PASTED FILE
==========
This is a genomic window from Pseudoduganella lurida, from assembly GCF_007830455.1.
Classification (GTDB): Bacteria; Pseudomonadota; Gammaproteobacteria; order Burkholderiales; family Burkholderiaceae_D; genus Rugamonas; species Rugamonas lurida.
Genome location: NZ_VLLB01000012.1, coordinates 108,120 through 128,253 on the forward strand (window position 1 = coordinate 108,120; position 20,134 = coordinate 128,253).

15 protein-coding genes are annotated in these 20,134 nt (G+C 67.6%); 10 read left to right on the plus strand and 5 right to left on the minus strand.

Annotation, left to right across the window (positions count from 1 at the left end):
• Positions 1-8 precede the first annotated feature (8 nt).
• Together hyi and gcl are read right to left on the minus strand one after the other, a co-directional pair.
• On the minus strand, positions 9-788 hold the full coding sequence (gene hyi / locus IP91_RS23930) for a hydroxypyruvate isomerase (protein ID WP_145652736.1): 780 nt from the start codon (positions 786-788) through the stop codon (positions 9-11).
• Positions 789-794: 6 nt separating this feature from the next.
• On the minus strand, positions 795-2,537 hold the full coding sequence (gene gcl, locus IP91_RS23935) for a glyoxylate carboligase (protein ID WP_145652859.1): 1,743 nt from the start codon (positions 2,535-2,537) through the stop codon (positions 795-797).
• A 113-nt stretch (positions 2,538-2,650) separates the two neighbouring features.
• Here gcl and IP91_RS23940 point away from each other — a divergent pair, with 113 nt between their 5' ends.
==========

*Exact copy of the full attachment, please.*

This is a genomic window from Pseudoduganella lurida, from assembly GCF_007830455.1.
Classification (GTDB): Bacteria; Pseudomonadota; Gammaproteobacteria; order Burkholderiales; family Burkholderiaceae_D; genus Rugamonas; species Rugamonas lurida.
Genome location: NZ_VLLB01000012.1, coordinates 108,120 through 128,253 on the forward strand (window position 1 = coordinate 108,120; position 20,134 = coordinate 128,253).

15 protein-coding genes are annotated in these 20,134 nt (G+C 67.6%); 10 read left to right on the plus strand and 5 right to left on the minus strand.

Annotation, left to right across the window (positions count from 1 at the left end):
• Positions 1-8 precede the first annotated feature (8 nt).
• Together hyi and gcl are read right to left on the minus strand one after the other, a co-directional pair.
• On the minus strand, positions 9-788 hold the full coding sequence (gene hyi / locus IP91_RS23930) for a hydroxypyruvate isomerase (protein ID WP_145652736.1): 780 nt from the start codon (positions 786-788) through the stop codon (positions 9-11).
• Positions 789-794: 6 nt separating this feature from the next.
• On the minus strand, positions 795-2,537 hold the full coding sequence (gene gcl, locus IP91_RS23935) for a glyoxylate carboligase (protein ID WP_145652859.1): 1,743 nt from the start codon (positions 2,535-2,537) through the stop codon (positions 795-797).
• A 113-nt stretch (positions 2,538-2,650) separates the two neighbouring features.
• Here gcl and IP91_RS23940 point away from each other — a divergent pair, with 113 nt between their 5' ends.